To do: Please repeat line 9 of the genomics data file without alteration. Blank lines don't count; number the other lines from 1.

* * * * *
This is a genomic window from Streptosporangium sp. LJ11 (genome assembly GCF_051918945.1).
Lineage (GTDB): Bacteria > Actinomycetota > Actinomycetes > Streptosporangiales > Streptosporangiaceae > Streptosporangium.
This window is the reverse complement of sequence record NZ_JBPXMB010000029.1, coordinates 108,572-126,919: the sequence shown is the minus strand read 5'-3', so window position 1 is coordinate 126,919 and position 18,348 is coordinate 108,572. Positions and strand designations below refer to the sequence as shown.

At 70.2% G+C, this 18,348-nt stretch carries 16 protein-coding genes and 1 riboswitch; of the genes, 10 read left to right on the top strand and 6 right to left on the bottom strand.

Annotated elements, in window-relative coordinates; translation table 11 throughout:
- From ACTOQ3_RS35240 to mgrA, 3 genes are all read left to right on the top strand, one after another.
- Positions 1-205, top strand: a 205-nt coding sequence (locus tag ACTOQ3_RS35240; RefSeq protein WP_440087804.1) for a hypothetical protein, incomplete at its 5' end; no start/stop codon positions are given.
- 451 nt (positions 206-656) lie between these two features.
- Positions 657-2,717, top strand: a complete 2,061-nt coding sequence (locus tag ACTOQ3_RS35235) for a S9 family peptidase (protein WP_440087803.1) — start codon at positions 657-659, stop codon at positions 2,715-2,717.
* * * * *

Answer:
- Positions 657-2,717, top strand: a complete 2,061-nt coding sequence (locus tag ACTOQ3_RS35235) for a S9 family peptidase (protein WP_440087803.1) — start codon at positions 657-659, stop codon at positions 2,715-2,717.